Monday, January 29, 2007

Defining "Science"

Following on from Roman's post on his growing library (including his most unexpected remarks concerning this humble blogger's efforts) I wanted to focus on something we discussed together yesterday.

In our conversation Roman mentioned the word "science" in connection with a topic we were discussing. This lead us to talk about what science is.

I pointed out that "science" is a word that is used all the time by people without any concern for what, precisely, they mean by the word.

"Science" has unfortunately become equated to be one and the same with the "physical sciences." Placing the word "physical" in front of it implies (as I mean it to) that it is, in fact, only one branch of science.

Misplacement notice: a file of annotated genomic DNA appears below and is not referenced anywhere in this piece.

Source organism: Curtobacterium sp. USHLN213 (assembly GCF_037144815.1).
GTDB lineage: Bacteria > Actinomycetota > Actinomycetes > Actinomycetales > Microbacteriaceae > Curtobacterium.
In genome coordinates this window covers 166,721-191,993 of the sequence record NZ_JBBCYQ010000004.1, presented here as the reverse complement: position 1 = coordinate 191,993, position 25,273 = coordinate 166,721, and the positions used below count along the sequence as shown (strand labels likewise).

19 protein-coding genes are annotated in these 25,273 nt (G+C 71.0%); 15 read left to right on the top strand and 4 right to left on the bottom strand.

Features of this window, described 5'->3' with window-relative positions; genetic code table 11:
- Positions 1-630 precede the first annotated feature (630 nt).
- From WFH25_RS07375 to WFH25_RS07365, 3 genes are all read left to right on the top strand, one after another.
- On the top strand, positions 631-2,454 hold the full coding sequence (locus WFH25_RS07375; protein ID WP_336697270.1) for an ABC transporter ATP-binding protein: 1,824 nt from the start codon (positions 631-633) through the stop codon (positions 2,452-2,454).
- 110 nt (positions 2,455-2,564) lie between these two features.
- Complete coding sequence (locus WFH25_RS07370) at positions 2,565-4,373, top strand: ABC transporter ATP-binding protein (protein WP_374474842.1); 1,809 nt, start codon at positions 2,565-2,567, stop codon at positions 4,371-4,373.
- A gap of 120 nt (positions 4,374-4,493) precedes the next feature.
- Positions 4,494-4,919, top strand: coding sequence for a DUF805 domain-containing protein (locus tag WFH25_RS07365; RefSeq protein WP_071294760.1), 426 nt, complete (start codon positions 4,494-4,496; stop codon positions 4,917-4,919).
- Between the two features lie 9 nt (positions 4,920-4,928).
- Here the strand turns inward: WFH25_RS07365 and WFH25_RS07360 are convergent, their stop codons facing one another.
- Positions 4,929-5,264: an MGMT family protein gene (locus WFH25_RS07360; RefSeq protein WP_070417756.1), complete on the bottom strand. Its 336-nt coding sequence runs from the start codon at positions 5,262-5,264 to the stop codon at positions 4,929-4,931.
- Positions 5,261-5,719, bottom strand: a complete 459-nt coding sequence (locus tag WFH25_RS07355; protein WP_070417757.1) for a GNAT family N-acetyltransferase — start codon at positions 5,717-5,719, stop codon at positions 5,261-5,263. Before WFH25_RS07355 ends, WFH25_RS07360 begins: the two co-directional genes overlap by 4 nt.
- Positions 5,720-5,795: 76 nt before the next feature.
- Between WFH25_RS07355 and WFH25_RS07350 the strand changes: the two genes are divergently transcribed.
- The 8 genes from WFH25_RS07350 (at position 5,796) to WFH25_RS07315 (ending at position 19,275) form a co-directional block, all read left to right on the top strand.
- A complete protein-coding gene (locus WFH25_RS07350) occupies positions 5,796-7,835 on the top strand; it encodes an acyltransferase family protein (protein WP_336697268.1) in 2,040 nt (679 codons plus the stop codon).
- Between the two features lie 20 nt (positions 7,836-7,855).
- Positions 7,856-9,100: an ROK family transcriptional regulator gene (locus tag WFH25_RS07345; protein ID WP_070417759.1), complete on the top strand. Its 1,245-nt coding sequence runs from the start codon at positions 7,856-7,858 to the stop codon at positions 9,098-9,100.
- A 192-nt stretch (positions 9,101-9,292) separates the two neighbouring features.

Classically science is defined as "the knowledge of things in their causes." Another definition is "any systematized body of knowledge."

It is in this broader sense that Theology is said to be the "Queen of the Sciences" and philosophy its handmaid.

Of course, the first alternative definition, is also narrower than what the word commonly means today in the sense that it refers to certain knowledge of real causes.

In fact, some people think that "science" (i.e the physical sciences) provides more certain knowledge than philosophy (which is viewed as more "opinionated") which is quite false.

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